Copyright ©The Author(s) 2015. Published by Baishideng Publishing Group Inc. All rights reserved.
World J Clin Oncol. Dec 10, 2015; 6(6): 194-197
Published online Dec 10, 2015. doi: 10.5306/wjco.v6.i6.194
Neuroendocrine tumors resistant to mammalian target of rapamycin inhibitors: A difficult conversion from biology to the clinic
Nicola Fazio
Nicola Fazio, Unit of Gastrointestinal Medical Oncology and Neuroendocrine Tumors, European Institute of Oncology, 20141 Milan, Italy
Author contributions: Fazio N conceived the issue which formed the content of the manuscript and wrote the manuscript.
Conflict-of-interest statement: Nicola Fazio has received fees for serving as an advisory board member for Novartis, Ipsen and Lexicon.
Open-Access: This article is an open-access article which was selected by an in-house editor and fully peer-reviewed by external reviewers. It is distributed in accordance with the Creative Commons Attribution Non Commercial (CC BY-NC 4.0) license, which permits others to distribute, remix, adapt, build upon this work non-commercially, and license their derivative works on different terms, provided the original work is properly cited and the use is non-commercial. See: http://creativecommons.org/licenses/by-nc/4.0/
Correspondence to: Nicola Fazio, MD, PhD, Unit of Gastrointestinal Medical Oncology and Neuroendocrine Tumors, European Institute of Oncology, Via Ripamonti, 43, 20141 Milan, Italy. nicola.fazio@ieo.it
Telephone: +39-02-57489258 Fax: +39-02-94379224
Received: June 29, 2015
Peer-review started: July 3, 2015
First decision: July 30, 2015
Revised: September 7, 2015
Accepted: September 25, 2015
Article in press: September 28, 2015
Published online: December 10, 2015


Deregulation of the phosphoinositide 3-kinase (PI3K)/protein kinase B (Akt) - mammalian target of rapamycin (mTOR) signaling pathway is one of the most commonly-involved pathways in tumorigenesis. It has also been reported as altered in neuroendocrine tumors (NETs). mTOR inhibitors used in clinical practice are derived from rapamycin, an anti-cancer agent also used as an immunosuppressor after organ transplantation. Everolimus and temsirolimus are the two rapamycin-derived mTOR inhibitors used in NETs. Notably everolimus has been approved in advanced progressive well/moderately-differentiated pancreatic NETs (pNETs). It inhibits specifically the mTORC1 subunit of mTOR, not interacting with mTORC2. Although everolimus produced a significant prolongation of progression-free survival a number of patients with pNETs do not benefit from the drug due to early or late progression. Two supposed mechanisms of resistance to mTOR inhibitors are Akt and PI3K activation, by means of mTORC2 and insulin growth factor (IGF) - IGF receptor signaling, respectively. BEZ235 is a multi-targeted inhibitor binding to PI3K, mTORC1 and mTORC2, therefore potentially turning off all the supposed molecular targets of resistance to everolimus. The two clinical trials designed in pNETs were stopped early due to unmet statistical endpoint and the global clinical development of BEZ235 was also halted. Tolerability of this drug was challenging and conditioned the feasibility of therapy. The BEZ experience is an example of the huge difference between the preclinical and clinical setting and prompts us to pay more attention to the phase I step of clinical development and the design of phase II clinical trials.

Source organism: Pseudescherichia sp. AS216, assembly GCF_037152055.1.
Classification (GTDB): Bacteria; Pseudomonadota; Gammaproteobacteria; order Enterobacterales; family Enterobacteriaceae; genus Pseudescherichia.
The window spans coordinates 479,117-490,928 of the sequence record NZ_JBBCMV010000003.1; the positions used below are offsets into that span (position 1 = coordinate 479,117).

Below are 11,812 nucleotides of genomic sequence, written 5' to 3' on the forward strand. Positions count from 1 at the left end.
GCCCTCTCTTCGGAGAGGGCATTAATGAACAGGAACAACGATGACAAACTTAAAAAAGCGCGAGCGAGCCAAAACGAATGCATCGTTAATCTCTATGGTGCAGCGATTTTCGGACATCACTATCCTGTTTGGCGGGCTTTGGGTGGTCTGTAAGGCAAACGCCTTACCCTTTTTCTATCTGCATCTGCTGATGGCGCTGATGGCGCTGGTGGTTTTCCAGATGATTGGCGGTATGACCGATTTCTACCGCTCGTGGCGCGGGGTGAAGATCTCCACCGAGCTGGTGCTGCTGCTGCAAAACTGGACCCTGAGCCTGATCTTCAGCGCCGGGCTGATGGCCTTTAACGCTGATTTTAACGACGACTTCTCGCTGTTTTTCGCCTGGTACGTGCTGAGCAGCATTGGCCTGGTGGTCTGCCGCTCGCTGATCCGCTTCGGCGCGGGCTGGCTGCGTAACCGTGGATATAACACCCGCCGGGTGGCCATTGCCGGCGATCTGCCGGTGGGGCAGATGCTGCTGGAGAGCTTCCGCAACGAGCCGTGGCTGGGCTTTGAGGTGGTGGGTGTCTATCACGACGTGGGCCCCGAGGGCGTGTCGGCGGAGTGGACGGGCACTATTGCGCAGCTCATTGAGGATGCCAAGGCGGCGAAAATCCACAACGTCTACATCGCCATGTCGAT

Key Words: Mammalian target of rapamycin, Mammalian target of rapamycin C, Everolimus, Phosphoinositide 3-kinase, BEZ235, Resistance, Mammalian target of rapamycin inhibitor

Core tip: Although everolimus significantly prolongs progression-free survival in patients with advanced pancreatic neuroendocrine tumors (NETs), some patients are refractory or progress early after an initial response. Mammalian target of rapamycin (mTOR) C2 and insulin growth factor (IGF) - IGF receptor signaling can mediate two supposed mechanisms of resistance to everolimus. BEZ235 is a multitargeted inhibitor binding to phosphoinositide 3-kinase, mTORC1 and mTORC2, therefore potentially turning off all the supposed molecular targets of resistance to everolimus. The two clinical trials designed in pancreatic NETs were stopped early due to unmet statistical endpoint and the global clinical development of BEZ235 was halted. Challenging tolerability probably conditioned the results. The BEZ experience is an example of the huge difference between preclinical and clinical setting and prompts us to pay more attention to the phase I step of clinical development and the design of higher-phase trials.


The mammalian target of rapamycin (mTOR) is a sort of intracellular metabolic switch, that physiologically regulates growth, proliferation and survival of normal cells integrating growth factors and nutrient signals[1]. It is an intracellular serine/threonine kinase activated by two main upstream factors, namely phosphoinositide 3-kinase (PI3K) and protein kinase B (Akt). This in turn activates downstream factors, including the ribosomal protein S6K and eukaryotic translation initiation factor 4E binding protein (4EBP-1). Based on the interaction of mTOR with other proteins, two functionally distinct subunits exist, mTORC1 and mTORC2; among others mTORC1 includes the regulatory-associated protein of mTOR, whereas mTORC2 includes the rapamycin-insensitive companion of mTOR. Activated mTORC1 activates in turn p70S6K, the kinase that phosphorylates the ribosomal protein S6, finally inducing protein synthesis. Activation of mTORC1 and S6K inhibits the tyrosine phosphorylation and signaling functions of insulin receptor substrates (IRS-1) through a negative feedback mechanism, resulting in the attenuation of PI3K–Akt signaling. Activated mTOR leads to protein synthesis also through 4EBP1 activation, inducing translation.